Dories were Loaded on deck with baited trawls, thwarts, oars, mast and sail anchors, and anything they might need until they made it back to the schooner. Dorymates boarded the boats at the rail and were launched as the schooner sailed across the fishing grounds. W indj ammers" ouc of Rockland, Maine. New owners Donald P. Hurd, Dayton 0. Newton, and Herbert Beizer had her converted to accommodace passengers inscead of fish in her holds. The fish pens were removed and chac space was rebuilc as passenger cabins. Mose of che fo'c'sle bunks we re removed as well to allow more space for tables and seacing. The main cabin and galley we re spruced up, and she was fined wich a cue-down suic of sails.
Advemure' s aft cabin in the Jim Sharp era A decade lacer, Captain Jim Sharp boughcAdventure. He had her hull and rigging overhauled, che engine removed and a full sec of new sails cut. She spem che nexc 25 years sailing ouc of Camden, Maine. By 1987, her age finally caughr up wich her, and che US Coasc Guard wichdrew her cercificacion to carry passengers. Capt. Sharp was noc prepared to spend che escimaced 32
$300,000 or more on repairs, but he had no imenrion of letting his storied schooner end her days rotting at a dock. Faced with a large wooden vessel with more mainrenance and bills than he could juscify, Captain Sharp contacted his friend, G loucester historian and sailor Joseph Garland, co ask ifhe could assemble a group in Gloucester that would repair the vessel and assure her a new life back in her old home port. The non-profit Gloucester Adventure, Inc., was formed wich Garland as president and ass umed ownership of Adventure. Adventure sailed uiumphandy past a homecoming fl otilla of watercraft into her old home port on 27 August 1988 with Capt. Sharp at the wheel and 88year-old Capt. Leo Hynes and Joe Garland manning the quanerdeck. Ten days
Adventure was crowned "Queen of the Windjammers" during her days sailing with passengers out of Camden, Maine. later, the 62-year-old schooner won the 1988 Mayor's Race, beating half a dozen other large gaff-rigged schooners by nearly half a mile. Four years later, homeward bound from Newburypo rt, Massachuserrs, Adventure was caught in a violenr squall, which shredded che old couon mainsail and foresai l. Safery concerns abouc che aging vessel led to the decision to stop sailing until she could be wo rked over. The inirial plan was co do some repairs to the bow and port side, but realiry soon set in . "Saving Adventure has proven co be an enormous challenge. The scope of the project has turned o uc to be many cimes greacer chan originally envisioned," recalls board president Marry Krugman, who took over command of the organization at that point. Krugman, a psychology professor ac nearby Salem Stace College and longtime Adventure volunteer, began a systematic and daunting search for funding and for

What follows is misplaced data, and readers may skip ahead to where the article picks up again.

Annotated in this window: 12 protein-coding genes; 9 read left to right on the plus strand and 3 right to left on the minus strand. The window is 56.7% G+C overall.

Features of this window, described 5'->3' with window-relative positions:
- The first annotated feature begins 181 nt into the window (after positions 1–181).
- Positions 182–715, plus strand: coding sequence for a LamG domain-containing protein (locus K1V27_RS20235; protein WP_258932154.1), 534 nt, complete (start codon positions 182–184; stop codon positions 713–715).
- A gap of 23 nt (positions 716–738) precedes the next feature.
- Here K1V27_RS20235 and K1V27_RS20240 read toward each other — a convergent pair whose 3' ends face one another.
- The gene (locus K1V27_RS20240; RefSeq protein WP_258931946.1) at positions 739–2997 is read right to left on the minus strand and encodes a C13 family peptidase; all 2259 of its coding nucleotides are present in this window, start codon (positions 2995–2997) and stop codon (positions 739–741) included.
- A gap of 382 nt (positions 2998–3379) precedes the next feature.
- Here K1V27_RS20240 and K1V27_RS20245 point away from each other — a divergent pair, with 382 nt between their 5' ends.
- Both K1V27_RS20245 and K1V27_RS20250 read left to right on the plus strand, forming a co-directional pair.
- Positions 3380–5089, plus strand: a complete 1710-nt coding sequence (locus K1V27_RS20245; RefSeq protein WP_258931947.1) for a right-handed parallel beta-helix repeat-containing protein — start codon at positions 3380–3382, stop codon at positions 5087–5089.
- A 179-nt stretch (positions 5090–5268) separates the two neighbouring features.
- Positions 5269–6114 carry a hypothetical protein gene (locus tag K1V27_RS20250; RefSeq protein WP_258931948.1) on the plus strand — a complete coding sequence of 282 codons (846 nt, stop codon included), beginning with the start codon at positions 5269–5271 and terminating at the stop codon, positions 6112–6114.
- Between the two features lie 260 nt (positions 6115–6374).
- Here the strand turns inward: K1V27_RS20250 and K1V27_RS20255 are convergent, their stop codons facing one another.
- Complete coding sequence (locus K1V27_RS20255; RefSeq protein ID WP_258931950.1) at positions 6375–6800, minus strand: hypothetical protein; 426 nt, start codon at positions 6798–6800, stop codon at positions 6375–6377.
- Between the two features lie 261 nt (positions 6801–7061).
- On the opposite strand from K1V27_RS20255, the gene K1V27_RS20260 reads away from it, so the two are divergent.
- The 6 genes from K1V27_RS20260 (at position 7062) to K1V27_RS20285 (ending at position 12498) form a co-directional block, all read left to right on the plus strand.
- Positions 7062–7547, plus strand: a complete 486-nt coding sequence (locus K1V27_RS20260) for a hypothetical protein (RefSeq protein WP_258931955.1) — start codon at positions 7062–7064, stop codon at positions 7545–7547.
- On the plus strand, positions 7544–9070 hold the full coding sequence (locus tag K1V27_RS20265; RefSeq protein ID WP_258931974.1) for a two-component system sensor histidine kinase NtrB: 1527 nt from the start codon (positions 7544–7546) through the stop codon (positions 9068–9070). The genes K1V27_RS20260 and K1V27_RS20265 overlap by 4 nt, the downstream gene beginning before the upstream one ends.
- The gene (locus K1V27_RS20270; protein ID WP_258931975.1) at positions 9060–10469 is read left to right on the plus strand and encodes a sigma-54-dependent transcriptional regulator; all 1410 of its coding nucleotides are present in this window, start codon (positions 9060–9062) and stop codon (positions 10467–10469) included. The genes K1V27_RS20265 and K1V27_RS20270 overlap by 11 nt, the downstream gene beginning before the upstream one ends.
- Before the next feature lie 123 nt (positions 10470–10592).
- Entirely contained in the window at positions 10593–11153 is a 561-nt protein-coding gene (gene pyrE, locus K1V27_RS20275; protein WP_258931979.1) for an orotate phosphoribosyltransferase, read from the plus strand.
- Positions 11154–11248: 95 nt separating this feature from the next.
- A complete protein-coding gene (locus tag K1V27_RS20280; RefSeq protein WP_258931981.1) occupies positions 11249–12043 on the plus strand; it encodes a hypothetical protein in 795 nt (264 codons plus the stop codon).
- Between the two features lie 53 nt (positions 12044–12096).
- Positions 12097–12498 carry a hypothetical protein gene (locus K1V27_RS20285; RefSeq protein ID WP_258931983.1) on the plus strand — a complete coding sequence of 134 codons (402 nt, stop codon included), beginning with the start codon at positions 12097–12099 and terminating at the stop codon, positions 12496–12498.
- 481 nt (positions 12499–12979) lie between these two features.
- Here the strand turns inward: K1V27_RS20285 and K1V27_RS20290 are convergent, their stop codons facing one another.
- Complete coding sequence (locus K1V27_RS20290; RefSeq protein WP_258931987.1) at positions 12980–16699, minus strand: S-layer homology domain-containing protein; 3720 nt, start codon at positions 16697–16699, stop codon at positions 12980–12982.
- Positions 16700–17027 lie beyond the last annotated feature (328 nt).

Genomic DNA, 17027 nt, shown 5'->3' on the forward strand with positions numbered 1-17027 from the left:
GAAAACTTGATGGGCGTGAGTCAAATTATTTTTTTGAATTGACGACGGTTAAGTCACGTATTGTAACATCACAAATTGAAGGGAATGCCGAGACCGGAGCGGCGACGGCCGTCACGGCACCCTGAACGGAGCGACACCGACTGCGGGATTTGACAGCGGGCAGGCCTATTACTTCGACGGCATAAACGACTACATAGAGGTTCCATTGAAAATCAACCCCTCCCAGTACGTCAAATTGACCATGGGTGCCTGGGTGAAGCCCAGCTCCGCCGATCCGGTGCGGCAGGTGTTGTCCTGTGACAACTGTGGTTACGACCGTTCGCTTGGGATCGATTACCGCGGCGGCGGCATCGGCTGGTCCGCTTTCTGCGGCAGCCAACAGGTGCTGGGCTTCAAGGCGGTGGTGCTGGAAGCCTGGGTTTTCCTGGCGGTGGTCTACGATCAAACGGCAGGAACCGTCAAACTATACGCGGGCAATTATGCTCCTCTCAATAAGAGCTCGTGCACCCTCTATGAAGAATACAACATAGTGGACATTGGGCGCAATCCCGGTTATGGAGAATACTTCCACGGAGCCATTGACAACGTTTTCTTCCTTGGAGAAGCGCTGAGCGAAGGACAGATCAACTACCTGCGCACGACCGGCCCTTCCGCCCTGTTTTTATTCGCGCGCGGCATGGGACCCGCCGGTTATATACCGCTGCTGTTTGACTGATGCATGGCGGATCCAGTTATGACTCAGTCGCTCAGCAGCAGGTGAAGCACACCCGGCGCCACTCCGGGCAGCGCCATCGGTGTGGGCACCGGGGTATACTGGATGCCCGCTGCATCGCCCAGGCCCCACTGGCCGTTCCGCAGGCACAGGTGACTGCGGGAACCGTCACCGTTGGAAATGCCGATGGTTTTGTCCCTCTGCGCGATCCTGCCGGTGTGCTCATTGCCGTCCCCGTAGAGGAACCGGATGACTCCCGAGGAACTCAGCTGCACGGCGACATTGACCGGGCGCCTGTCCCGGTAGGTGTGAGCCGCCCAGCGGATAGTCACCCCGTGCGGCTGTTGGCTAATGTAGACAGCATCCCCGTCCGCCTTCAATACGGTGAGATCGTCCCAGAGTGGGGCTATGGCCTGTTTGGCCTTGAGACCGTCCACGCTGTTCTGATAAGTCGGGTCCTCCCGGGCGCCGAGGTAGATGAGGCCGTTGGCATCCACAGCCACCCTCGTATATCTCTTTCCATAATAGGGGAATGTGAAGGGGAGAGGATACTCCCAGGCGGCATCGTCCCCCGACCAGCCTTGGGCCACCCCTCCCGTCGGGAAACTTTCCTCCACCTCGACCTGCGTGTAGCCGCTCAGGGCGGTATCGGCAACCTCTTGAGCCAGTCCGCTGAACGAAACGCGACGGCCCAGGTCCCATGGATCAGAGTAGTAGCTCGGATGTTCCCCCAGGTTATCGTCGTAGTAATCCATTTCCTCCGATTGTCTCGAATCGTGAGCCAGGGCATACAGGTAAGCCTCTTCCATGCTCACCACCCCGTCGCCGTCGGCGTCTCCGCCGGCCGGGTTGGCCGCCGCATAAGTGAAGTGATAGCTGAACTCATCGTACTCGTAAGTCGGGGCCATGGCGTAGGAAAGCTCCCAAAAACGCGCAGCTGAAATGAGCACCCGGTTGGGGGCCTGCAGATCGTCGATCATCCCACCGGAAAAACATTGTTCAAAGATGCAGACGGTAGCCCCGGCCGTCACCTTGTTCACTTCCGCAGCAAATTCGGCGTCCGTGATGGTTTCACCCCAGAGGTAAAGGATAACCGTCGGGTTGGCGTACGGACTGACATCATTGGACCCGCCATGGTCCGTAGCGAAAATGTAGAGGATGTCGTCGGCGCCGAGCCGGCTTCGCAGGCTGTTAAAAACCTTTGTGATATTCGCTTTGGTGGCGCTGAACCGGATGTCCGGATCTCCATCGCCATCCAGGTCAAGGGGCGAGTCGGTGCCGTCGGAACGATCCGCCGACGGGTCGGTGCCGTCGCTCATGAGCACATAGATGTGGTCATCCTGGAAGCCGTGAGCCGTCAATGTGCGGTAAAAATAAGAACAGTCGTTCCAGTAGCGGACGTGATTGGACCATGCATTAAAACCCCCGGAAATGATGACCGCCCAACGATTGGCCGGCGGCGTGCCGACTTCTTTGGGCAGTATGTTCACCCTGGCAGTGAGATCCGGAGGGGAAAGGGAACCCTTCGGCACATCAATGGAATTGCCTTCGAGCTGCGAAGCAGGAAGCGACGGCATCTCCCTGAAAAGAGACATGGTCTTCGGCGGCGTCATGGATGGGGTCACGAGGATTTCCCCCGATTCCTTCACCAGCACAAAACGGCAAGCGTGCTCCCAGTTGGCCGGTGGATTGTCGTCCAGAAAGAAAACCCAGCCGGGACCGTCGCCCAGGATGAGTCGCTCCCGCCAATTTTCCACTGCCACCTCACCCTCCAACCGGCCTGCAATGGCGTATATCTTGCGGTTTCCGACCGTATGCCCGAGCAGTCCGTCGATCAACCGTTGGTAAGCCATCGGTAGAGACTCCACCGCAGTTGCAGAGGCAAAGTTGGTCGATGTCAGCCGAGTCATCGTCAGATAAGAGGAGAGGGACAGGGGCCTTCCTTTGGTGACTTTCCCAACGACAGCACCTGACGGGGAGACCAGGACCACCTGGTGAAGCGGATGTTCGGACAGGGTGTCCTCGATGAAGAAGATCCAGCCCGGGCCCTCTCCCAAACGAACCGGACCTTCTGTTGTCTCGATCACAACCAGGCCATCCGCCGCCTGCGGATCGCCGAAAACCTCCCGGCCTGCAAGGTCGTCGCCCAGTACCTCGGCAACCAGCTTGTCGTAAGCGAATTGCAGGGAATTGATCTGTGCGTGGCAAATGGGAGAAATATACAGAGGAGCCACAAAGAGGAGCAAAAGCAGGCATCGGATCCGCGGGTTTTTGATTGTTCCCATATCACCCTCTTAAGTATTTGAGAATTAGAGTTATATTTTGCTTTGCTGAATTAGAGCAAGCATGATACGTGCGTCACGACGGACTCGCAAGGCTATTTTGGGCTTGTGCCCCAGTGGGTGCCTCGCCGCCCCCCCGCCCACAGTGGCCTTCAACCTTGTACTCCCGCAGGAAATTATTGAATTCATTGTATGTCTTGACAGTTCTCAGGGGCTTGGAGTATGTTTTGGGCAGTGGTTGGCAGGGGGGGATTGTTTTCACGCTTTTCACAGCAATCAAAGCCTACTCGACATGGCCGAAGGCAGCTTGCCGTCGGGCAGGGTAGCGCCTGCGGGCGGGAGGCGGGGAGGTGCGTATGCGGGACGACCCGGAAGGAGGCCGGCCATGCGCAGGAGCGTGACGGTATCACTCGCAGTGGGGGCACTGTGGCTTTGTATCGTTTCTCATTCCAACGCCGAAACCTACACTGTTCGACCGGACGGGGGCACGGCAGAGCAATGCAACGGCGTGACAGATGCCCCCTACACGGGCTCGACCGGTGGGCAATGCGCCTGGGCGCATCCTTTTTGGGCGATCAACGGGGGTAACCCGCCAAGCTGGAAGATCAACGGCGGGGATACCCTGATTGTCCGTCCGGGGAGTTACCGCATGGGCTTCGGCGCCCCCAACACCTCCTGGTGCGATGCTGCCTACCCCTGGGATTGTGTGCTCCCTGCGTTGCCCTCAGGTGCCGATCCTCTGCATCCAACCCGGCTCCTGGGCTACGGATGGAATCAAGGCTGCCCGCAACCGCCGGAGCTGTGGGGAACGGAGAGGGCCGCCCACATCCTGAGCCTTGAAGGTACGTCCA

skilled workers. Meanwhile, the ship remained in che public eye as a classroom and site of very popular Sunday breakfascs and other low-key local activities. Tri-Coastal Marine naval architeccs drew up new plans to comply wich the standards for historic vessel restoration set by the US Secretary of the Interior. Danish shipwrighc Hermann Hinrichsen was put in charge of the work. In 1997, Adventure was hauled at Gloucester Marine Railways, itself a historic faciliry. The hull was moved in 2004 co nearby Rose's Marine. Costs over che years have grown co almost four times the original estimate. The total cost is now expected tO pass $3 million by 2009. As happens with most restoration projects on land or sea, the true scope of the task only became clear as work progressed-anticipating all a wooden ship might need can be particularly difficult before planks have been removed co reveal the condition of her structural timbers. Very litde of Adventure's original white oak and white pine planking and heavy oak frames has escaped the ravages of time. As her frames were exposed, shipwrights discovered thac freshwacer from leaking deck seams and condensation had roued them co the point that the exterior hull
Removal of outer planks on the main cabin revealed extensive rot. By the summer of 2007, a new cabin house was ready for paint.
SEA HISTORY 121, WINTER2007-08